At trial, Mr. Wallin challenged the circumstantial evidence that the prosecution used to try to show that Mr. P. had been driving while intoxicated, arguing that the indications of intoxication could equally be indications of personal injuries. Given the lack of clear-cut evidence, the Judge found Mr. P. not guilty.

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Jennie P. thought she would get help when a police officer came over to help her with her stalled car. Instead she was arrested and charged with a DUI. Because of another DUI that Jennie had many years ago, her license would be automatically revoked upon a conviction for this new case.

Attorney Harold L. Wallin advised Jennie to take the case to trial, and through his cross-examination of the arresting officer, was able to convince the Court that there was insufficient evidence to prove that Ms. P. was intoxicated at the time of the arrest. She was found “Not Guilty” of DUI.

Ms. P. sent Harold Wallin a thank you letter, which can be seen on our Thank You Notes page here:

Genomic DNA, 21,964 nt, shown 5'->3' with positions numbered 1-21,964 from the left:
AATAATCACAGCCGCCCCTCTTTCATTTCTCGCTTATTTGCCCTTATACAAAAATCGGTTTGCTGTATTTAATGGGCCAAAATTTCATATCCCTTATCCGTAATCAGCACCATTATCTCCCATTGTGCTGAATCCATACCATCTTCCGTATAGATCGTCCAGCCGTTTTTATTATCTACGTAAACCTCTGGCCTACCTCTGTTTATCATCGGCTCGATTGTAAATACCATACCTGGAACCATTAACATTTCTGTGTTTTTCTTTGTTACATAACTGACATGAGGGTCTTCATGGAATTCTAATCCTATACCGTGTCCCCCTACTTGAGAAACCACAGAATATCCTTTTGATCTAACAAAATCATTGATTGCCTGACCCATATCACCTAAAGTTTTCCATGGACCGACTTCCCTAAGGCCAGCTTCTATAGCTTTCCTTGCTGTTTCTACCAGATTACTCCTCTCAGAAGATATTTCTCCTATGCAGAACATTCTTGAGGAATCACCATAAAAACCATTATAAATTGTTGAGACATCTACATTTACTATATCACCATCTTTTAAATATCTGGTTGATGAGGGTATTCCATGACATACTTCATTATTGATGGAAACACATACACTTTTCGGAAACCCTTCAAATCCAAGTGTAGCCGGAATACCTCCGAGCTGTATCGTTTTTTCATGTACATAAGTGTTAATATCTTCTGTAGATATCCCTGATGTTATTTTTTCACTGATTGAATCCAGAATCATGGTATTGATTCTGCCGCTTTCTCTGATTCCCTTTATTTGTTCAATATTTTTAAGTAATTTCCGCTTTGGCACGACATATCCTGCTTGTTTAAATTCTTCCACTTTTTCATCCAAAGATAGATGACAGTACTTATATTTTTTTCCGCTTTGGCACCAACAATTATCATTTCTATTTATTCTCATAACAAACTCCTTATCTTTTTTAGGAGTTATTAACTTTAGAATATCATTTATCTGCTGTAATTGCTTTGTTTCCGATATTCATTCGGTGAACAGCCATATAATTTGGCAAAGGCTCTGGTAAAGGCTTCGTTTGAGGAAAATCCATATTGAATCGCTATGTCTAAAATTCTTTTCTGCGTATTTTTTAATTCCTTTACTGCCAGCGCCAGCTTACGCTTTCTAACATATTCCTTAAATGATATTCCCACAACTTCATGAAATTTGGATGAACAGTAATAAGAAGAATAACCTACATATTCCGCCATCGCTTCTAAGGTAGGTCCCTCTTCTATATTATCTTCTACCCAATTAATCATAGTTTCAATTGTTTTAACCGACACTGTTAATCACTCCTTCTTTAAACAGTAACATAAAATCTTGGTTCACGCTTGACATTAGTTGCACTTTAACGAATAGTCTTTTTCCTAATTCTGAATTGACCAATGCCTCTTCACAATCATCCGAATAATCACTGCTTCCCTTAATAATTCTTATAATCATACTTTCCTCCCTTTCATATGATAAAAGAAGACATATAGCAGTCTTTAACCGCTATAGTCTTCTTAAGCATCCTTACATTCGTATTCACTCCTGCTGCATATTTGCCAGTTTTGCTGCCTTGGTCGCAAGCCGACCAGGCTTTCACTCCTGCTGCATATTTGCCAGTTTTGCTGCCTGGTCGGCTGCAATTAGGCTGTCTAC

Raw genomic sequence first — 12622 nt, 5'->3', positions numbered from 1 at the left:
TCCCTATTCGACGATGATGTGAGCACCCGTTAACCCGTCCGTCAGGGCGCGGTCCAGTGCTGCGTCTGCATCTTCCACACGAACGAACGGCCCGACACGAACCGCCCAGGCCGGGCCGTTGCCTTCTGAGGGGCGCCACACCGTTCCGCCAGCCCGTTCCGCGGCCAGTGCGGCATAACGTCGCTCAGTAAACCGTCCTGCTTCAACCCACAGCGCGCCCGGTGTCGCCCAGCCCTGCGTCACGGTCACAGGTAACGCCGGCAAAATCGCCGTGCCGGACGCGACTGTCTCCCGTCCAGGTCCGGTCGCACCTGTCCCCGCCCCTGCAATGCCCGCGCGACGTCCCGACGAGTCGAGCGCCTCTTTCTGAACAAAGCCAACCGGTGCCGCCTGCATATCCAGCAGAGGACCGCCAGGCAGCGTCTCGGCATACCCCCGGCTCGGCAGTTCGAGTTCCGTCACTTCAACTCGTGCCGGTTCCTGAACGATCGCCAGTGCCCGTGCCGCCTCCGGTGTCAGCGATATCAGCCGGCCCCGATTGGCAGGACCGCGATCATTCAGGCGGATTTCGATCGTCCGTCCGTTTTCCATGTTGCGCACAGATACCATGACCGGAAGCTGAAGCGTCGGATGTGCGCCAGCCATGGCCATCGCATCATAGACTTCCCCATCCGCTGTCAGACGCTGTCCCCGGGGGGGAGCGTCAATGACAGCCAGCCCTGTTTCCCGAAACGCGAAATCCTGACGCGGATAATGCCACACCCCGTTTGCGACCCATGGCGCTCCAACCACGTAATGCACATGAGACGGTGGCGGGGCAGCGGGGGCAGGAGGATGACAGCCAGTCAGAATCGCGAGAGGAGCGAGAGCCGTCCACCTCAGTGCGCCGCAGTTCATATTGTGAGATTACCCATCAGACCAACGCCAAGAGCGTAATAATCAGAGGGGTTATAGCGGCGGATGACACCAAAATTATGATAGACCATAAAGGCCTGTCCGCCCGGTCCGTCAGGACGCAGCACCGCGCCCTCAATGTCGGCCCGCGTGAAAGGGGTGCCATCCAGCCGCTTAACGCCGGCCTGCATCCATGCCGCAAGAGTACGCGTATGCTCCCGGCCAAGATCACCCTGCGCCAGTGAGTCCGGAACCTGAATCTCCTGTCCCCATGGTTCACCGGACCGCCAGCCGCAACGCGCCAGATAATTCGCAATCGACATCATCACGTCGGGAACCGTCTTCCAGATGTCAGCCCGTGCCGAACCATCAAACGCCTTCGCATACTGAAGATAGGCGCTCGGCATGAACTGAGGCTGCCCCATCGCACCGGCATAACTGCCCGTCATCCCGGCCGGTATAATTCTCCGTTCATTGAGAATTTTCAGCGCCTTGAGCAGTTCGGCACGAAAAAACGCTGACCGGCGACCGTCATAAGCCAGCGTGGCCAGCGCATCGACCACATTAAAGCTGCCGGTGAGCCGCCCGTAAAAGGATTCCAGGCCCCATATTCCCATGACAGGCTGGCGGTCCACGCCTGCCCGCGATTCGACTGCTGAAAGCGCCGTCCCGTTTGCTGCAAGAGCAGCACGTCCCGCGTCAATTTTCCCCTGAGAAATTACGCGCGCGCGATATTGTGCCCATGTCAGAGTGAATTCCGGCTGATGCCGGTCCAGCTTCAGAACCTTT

Click Here

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Mr. H. had pulled his car over to the curb to talk to a neighbor, when suddenly he was confronted by several police officers, who arrested both of them. Mr. H. was charged with a DUI. Because of his driving background, Mr. H. was faced with license revocation if found guilty of the DUI.

Attorney Wallin took the case to trial. The Court found Mr. H. not guilty of all charges, noting that the two officers who testified contradicted each other, and their own tickets, whereas Mr. H.’s testimony was consistent with one of the officers. That, combined with a lack of evidence of erratic driving, field sobriety testing or breath or chemical testing, led the court to find Mr. H. not guilty.

Previously, Attorney Wallin obtained a rescission of Mr. H.’s statutory summary suspension.

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Andre W.’s career was on the line after he was charged with his second DUI. He faced a one year suspension of his driving privileges, and even worse, revocation if he was found guilty. It didn’t help his chances that the breath test result was 0.173, over twice the legal limit.

First Attorney Harold L. Wallin obtained a rescission of the suspension because of a due-process violation.